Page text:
Orange Is the New Black Creator Criticizes Transparent’s New ‘Trans-Affirmative Action’ Policy

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Photo: Anna Webber/2014 Getty Images

Transparent creator Jill Soloway and Orange Is the New Black’s Jenji Kohan kept butting heads on Saturday at the New Yorker Festival panel on LGBTQ TV, which was moderated by Emily Nussbaum. The two had philosophical differences over everything from the “male gaze” to sexual labels to Soloway’s “trans-affirmative action” policy. Soloway believes it's important to have a trans female writer for the second season of Transparent, and since she hasn’t been able to find one, she’s going to train one herself: The Transparent writing team is fielding short stories from trans female writers, five of whom they'll work with on spec scripts. That way, after hiring one of them, the other four will still end up with scripts they can shop afterward. “We’re actually going to be helping make trans women TV writers by teaching them how to write,” Soloway said.

Kohan, who is herself known for the diverse cast of OITNB, took issue with Soloway’s hiring process, saying, “I think great writers should write great shows, and I have trouble with, like, what you are in life shouldn’t automatically make you what you do in your art. It doesn’t necessarily translate.” Soloway countered with this:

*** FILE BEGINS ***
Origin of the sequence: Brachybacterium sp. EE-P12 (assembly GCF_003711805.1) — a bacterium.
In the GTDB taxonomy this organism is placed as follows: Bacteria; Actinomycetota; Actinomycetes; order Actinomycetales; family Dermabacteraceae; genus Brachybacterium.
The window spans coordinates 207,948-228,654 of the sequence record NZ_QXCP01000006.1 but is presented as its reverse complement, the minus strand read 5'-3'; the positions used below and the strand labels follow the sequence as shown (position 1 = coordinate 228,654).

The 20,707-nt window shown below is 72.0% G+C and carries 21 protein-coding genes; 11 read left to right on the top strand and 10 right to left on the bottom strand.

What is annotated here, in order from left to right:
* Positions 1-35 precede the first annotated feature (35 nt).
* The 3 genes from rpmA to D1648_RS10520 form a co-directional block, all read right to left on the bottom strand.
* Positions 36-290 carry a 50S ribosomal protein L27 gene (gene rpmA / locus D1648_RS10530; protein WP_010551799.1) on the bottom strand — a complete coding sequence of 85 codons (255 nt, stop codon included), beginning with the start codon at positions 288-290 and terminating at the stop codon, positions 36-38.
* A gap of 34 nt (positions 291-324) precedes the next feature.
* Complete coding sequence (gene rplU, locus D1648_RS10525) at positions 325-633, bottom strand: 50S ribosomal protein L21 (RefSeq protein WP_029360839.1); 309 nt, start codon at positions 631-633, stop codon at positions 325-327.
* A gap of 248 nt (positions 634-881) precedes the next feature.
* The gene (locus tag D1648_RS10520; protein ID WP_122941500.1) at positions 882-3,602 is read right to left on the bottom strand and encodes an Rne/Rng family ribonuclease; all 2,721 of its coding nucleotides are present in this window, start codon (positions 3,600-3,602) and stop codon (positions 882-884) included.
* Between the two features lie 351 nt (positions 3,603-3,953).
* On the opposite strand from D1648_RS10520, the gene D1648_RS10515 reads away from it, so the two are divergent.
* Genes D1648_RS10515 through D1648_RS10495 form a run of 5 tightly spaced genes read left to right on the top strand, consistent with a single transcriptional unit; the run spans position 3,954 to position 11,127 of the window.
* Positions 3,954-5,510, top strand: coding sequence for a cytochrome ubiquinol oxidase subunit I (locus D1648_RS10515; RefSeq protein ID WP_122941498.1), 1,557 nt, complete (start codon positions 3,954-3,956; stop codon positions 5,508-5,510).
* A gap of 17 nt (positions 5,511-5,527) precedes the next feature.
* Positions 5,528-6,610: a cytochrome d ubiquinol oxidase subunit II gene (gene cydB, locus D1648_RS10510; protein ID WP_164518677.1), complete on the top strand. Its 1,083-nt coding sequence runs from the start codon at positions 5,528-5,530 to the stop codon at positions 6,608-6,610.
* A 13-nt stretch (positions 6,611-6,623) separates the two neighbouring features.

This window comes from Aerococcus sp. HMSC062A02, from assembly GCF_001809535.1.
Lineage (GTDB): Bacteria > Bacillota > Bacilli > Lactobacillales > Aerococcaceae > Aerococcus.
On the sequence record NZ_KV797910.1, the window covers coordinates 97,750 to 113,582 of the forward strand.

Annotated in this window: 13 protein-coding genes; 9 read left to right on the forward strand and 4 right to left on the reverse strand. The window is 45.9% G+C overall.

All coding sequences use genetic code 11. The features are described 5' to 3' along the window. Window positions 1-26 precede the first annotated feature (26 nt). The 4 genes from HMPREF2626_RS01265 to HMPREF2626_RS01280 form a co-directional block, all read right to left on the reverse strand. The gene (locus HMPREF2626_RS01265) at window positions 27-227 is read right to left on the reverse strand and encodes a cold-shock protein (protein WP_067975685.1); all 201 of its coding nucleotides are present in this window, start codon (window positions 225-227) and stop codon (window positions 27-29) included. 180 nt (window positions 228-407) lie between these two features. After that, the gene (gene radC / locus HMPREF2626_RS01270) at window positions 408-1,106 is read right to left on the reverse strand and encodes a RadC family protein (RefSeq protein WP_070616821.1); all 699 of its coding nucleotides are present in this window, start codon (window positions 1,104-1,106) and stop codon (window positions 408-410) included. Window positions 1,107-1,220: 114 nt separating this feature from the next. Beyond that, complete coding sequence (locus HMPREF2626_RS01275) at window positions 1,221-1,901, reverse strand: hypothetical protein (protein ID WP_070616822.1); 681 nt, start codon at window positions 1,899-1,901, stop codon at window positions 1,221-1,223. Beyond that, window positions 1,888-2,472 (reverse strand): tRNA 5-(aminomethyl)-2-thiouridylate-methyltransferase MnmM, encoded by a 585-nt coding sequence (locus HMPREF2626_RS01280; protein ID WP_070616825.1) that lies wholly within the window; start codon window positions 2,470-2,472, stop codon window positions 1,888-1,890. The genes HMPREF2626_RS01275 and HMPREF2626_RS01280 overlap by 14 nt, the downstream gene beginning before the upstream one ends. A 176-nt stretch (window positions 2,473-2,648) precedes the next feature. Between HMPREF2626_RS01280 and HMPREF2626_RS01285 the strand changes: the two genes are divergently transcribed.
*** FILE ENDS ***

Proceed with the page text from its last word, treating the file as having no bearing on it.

No matter what we did, we were always going to be otherizing Maura in some way. And in the same way where I wouldn’t want a man to say, ‘I can have a writers’ room full of men and we can write women just fine.’ I can’t say that I can create a show about a trans woman and not have a trans woman writing for me. It’s absolutely necessary, and it’s gonna change the show.

The two also sparred over the male gaze: Soloway described trying to shoot sex scenes from a woman’s point of view (while editing Ali’s [Gaby Hoffmann] three-way, she was almost in tears arguing with a white male producer because “I couldn’t explain how I wanted to protect the character … to not be objectified.”) whereas Kohan simply said, “My first goal is just get it, and I’ll worry about who’s gazing later.”

And in case you were wondering, Kohan did address the news that one of her writers, Lauren Morelli, left her husband for Samira Wiley, who plays Poussey on the show. True to form, she put it bluntly:

I turned her gay. I made her gay. I felt there wasn’t enough balance in the room, so I have a magic wand and I make people gay. But, you know, I can turn her back. I can make people Hispanic. I can make them black.

So there you have it.